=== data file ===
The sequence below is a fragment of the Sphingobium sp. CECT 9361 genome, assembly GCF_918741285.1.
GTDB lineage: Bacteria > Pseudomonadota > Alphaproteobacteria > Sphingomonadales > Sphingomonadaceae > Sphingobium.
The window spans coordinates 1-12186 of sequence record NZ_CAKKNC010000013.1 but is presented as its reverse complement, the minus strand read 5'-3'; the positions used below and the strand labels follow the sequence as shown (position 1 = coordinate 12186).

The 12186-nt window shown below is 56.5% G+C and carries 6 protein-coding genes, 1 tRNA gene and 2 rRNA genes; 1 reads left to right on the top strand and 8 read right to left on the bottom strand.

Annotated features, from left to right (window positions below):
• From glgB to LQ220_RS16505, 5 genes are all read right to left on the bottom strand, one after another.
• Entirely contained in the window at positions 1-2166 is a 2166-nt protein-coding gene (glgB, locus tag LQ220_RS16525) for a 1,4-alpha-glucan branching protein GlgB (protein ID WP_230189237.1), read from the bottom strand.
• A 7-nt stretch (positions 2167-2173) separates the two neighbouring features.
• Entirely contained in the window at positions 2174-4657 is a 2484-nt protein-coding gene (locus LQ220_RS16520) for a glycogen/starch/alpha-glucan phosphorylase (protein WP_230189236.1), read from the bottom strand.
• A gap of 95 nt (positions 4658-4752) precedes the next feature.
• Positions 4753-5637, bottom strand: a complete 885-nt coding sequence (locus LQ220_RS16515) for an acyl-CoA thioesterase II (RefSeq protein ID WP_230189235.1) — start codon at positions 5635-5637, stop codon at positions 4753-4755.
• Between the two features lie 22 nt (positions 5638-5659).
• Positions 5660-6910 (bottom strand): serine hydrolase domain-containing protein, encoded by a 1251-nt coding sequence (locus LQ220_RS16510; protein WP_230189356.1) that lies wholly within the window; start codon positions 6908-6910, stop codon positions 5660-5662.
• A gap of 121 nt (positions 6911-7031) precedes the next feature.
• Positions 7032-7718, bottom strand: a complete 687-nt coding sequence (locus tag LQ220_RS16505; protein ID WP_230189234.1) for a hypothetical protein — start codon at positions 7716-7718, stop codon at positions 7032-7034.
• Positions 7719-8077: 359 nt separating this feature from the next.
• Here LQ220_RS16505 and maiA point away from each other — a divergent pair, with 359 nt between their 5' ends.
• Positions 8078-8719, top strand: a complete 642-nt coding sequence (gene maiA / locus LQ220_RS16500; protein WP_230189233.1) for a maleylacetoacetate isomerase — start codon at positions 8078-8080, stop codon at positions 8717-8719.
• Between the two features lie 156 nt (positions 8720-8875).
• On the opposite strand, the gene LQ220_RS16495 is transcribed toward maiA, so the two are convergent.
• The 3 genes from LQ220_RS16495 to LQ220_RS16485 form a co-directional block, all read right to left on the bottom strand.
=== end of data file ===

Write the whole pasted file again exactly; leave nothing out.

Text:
The sequence below is a fragment of the Sphingobium sp. CECT 9361 genome, assembly GCF_918741285.1.
GTDB lineage: Bacteria > Pseudomonadota > Alphaproteobacteria > Sphingomonadales > Sphingomonadaceae > Sphingobium.
The window spans coordinates 1-12186 of sequence record NZ_CAKKNC010000013.1 but is presented as its reverse complement, the minus strand read 5'-3'; the positions used below and the strand labels follow the sequence as shown (position 1 = coordinate 12186).

The 12186-nt window shown below is 56.5% G+C and carries 6 protein-coding genes, 1 tRNA gene and 2 rRNA genes; 1 reads left to right on the top strand and 8 read right to left on the bottom strand.

Annotated features, from left to right (window positions below):
• From glgB to LQ220_RS16505, 5 genes are all read right to left on the bottom strand, one after another.
• Entirely contained in the window at positions 1-2166 is a 2166-nt protein-coding gene (glgB, locus tag LQ220_RS16525) for a 1,4-alpha-glucan branching protein GlgB (protein ID WP_230189237.1), read from the bottom strand.
• A 7-nt stretch (positions 2167-2173) separates the two neighbouring features.
• Entirely contained in the window at positions 2174-4657 is a 2484-nt protein-coding gene (locus LQ220_RS16520) for a glycogen/starch/alpha-glucan phosphorylase (protein WP_230189236.1), read from the bottom strand.
• A gap of 95 nt (positions 4658-4752) precedes the next feature.
• Positions 4753-5637, bottom strand: a complete 885-nt coding sequence (locus LQ220_RS16515) for an acyl-CoA thioesterase II (RefSeq protein ID WP_230189235.1) — start codon at positions 5635-5637, stop codon at positions 4753-4755.
• Between the two features lie 22 nt (positions 5638-5659).
• Positions 5660-6910 (bottom strand): serine hydrolase domain-containing protein, encoded by a 1251-nt coding sequence (locus LQ220_RS16510; protein WP_230189356.1) that lies wholly within the window; start codon positions 6908-6910, stop codon positions 5660-5662.
• A gap of 121 nt (positions 6911-7031) precedes the next feature.
• Positions 7032-7718, bottom strand: a complete 687-nt coding sequence (locus tag LQ220_RS16505; protein ID WP_230189234.1) for a hypothetical protein — start codon at positions 7716-7718, stop codon at positions 7032-7034.
• Positions 7719-8077: 359 nt separating this feature from the next.
• Here LQ220_RS16505 and maiA point away from each other — a divergent pair, with 359 nt between their 5' ends.
• Positions 8078-8719, top strand: a complete 642-nt coding sequence (gene maiA / locus LQ220_RS16500; protein WP_230189233.1) for a maleylacetoacetate isomerase — start codon at positions 8078-8080, stop codon at positions 8717-8719.
• Between the two features lie 156 nt (positions 8720-8875).
• On the opposite strand, the gene LQ220_RS16495 is transcribed toward maiA, so the two are convergent.
• The 3 genes from LQ220_RS16495 to LQ220_RS16485 form a co-directional block, all read right to left on the bottom strand.